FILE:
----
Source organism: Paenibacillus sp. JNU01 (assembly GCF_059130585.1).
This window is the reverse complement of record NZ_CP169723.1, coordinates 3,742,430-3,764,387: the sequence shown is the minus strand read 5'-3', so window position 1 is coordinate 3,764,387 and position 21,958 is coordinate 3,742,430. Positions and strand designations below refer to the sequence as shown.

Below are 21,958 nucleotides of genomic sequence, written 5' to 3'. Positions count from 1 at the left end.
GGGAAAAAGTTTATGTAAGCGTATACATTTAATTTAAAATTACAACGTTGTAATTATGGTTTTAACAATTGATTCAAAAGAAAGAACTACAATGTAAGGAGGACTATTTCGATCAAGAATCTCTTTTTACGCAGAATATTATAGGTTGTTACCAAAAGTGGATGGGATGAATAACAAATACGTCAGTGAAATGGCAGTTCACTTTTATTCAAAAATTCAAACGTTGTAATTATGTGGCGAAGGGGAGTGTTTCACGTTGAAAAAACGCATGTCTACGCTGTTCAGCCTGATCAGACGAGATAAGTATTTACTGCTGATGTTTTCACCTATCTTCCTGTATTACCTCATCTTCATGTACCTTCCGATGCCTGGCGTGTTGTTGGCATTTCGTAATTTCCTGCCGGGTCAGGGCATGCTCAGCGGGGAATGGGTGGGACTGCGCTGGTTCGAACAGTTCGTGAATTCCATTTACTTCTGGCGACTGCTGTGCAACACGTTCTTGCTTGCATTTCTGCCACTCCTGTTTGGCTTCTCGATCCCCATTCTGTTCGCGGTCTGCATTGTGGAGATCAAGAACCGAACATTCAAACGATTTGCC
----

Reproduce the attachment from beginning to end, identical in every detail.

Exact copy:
Source organism: Paenibacillus sp. JNU01 (assembly GCF_059130585.1).
This window is the reverse complement of record NZ_CP169723.1, coordinates 3,742,430-3,764,387: the sequence shown is the minus strand read 5'-3', so window position 1 is coordinate 3,764,387 and position 21,958 is coordinate 3,742,430. Positions and strand designations below refer to the sequence as shown.

Below are 21,958 nucleotides of genomic sequence, written 5' to 3'. Positions count from 1 at the left end.
GGGAAAAAGTTTATGTAAGCGTATACATTTAATTTAAAATTACAACGTTGTAATTATGGTTTTAACAATTGATTCAAAAGAAAGAACTACAATGTAAGGAGGACTATTTCGATCAAGAATCTCTTTTTACGCAGAATATTATAGGTTGTTACCAAAAGTGGATGGGATGAATAACAAATACGTCAGTGAAATGGCAGTTCACTTTTATTCAAAAATTCAAACGTTGTAATTATGTGGCGAAGGGGAGTGTTTCACGTTGAAAAAACGCATGTCTACGCTGTTCAGCCTGATCAGACGAGATAAGTATTTACTGCTGATGTTTTCACCTATCTTCCTGTATTACCTCATCTTCATGTACCTTCCGATGCCTGGCGTGTTGTTGGCATTTCGTAATTTCCTGCCGGGTCAGGGCATGCTCAGCGGGGAATGGGTGGGACTGCGCTGGTTCGAACAGTTCGTGAATTCCATTTACTTCTGGCGACTGCTGTGCAACACGTTCTTGCTTGCATTTCTGCCACTCCTGTTTGGCTTCTCGATCCCCATTCTGTTCGCGGTCTGCATTGTGGAGATCAAGAACCGAACATTCAAACGATTTGCC